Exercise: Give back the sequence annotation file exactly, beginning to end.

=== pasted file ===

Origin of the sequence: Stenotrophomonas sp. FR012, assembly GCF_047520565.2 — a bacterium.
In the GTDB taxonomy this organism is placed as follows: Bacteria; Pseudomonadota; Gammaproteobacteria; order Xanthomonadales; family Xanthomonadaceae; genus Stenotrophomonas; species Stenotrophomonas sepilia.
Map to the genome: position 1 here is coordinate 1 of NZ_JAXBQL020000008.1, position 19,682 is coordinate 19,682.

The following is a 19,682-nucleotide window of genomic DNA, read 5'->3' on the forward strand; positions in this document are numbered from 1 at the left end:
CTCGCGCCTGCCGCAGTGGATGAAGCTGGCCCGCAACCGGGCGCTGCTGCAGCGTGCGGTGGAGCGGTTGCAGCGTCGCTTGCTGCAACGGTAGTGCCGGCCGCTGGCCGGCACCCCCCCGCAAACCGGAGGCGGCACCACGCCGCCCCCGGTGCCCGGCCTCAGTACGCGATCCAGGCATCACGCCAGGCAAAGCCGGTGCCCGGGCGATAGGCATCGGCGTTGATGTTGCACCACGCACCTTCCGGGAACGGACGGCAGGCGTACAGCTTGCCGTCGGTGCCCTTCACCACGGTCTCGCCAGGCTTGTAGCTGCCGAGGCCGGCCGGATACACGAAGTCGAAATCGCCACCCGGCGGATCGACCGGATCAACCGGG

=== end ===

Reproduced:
Origin of the sequence: Stenotrophomonas sp. FR012, assembly GCF_047520565.2 — a bacterium.
In the GTDB taxonomy this organism is placed as follows: Bacteria; Pseudomonadota; Gammaproteobacteria; order Xanthomonadales; family Xanthomonadaceae; genus Stenotrophomonas; species Stenotrophomonas sepilia.
Map to the genome: position 1 here is coordinate 1 of NZ_JAXBQL020000008.1, position 19,682 is coordinate 19,682.

The following is a 19,682-nucleotide window of genomic DNA, read 5'->3' on the forward strand; positions in this document are numbered from 1 at the left end:
CTCGCGCCTGCCGCAGTGGATGAAGCTGGCCCGCAACCGGGCGCTGCTGCAGCGTGCGGTGGAGCGGTTGCAGCGTCGCTTGCTGCAACGGTAGTGCCGGCCGCTGGCCGGCACCCCCCCGCAAACCGGAGGCGGCACCACGCCGCCCCCGGTGCCCGGCCTCAGTACGCGATCCAGGCATCACGCCAGGCAAAGCCGGTGCCCGGGCGATAGGCATCGGCGTTGATGTTGCACCACGCACCTTCCGGGAACGGACGGCAGGCGTACAGCTTGCCGTCGGTGCCCTTCACCACGGTCTCGCCAGGCTTGTAGCTGCCGAGGCCGGCCGGATACACGAAGTCGAAATCGCCACCCGGCGGATCGACCGGATCAACCGGG